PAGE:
Frankfurt: German Chancellor Angela Merkel wants to help offset the higher costs of cleaner vehicles by putting a price on carbon-dioxide emissions, potentially offering a lift to Germany’s vital auto industry as it grapples with the high-risk transition away from the combustion engine.
Germany and its automakers are facing a “Herculean task,” Merkel said on Thursday at a ceremony opening the Frankfurt car show to the public. While short on specifics, the German leader backed efforts to encourage consumers to buy more environmentally friendly products such as battery-powered cars fuelled by renewable power.
“We want to direct the behaviour of people in a certain direction,” she said. “The pricing of CO2 is the right way to make clear that all innovations should follow the goal of emitting less CO2. If we do this in a long-term and accountable way, there will be the incentives to move innovation in the right direction.”
Volkswagen AG, Daimler AG and BMW AG are facing tough times. Pollution concerns — intensified by VW’s 2015 diesel-cheating scandal — have tarnished the industry’s image and triggered massive investment in electric vehicles. Those costs had already started squeezing earnings when almost a decade of uninterrupted industry growth led by China came to a halt.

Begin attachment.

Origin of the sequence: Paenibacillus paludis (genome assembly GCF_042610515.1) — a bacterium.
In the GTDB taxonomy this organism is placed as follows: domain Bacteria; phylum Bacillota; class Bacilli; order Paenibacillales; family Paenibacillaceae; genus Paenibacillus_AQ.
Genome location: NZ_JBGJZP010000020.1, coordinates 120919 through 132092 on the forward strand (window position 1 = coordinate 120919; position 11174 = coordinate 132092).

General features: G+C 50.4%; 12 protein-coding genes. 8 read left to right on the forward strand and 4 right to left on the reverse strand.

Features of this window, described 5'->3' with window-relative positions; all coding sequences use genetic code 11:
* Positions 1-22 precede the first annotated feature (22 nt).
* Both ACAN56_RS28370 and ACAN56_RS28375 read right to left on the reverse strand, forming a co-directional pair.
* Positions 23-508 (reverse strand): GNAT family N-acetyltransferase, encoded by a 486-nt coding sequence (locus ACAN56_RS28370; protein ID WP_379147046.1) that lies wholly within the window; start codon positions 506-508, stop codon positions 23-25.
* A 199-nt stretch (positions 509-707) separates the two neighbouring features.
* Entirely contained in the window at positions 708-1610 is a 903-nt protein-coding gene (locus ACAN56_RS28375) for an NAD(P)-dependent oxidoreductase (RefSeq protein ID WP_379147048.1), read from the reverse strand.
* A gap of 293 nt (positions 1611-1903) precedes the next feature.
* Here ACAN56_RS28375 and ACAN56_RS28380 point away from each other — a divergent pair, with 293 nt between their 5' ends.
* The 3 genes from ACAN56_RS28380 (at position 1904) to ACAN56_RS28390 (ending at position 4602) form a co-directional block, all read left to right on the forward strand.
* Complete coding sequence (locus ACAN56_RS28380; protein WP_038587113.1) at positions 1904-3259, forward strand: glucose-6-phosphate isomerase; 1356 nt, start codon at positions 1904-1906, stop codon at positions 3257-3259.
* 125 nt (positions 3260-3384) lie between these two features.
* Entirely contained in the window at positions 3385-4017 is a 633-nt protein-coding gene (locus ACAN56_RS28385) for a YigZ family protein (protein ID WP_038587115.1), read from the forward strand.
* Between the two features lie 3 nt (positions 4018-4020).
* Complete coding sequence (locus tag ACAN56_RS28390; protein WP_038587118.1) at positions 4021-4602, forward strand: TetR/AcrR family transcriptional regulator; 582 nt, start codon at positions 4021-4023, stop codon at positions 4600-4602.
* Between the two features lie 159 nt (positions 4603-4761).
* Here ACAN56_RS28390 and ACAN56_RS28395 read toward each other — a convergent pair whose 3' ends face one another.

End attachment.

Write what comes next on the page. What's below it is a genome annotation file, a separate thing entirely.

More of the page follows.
The consequence is Germany’s car production slumping to the lowest level since at least 2010.
Merkel had to surrender her goal to have 1 million electric cars on German roads by 2020. Sales of hybrid and electric cars in the country last year totalled a mere 55,000 vehicles, or 1.6 per cent of the market. In addition to boosting efficient technologies, the country needed to accelerate the roll-out of charging stations to ease consumer concerns, she said.
“If one believes that climate protection is a task for mankind, and I believe it is, then we must pay this price because otherwise we will have to pay a totally different price,” Merkel said.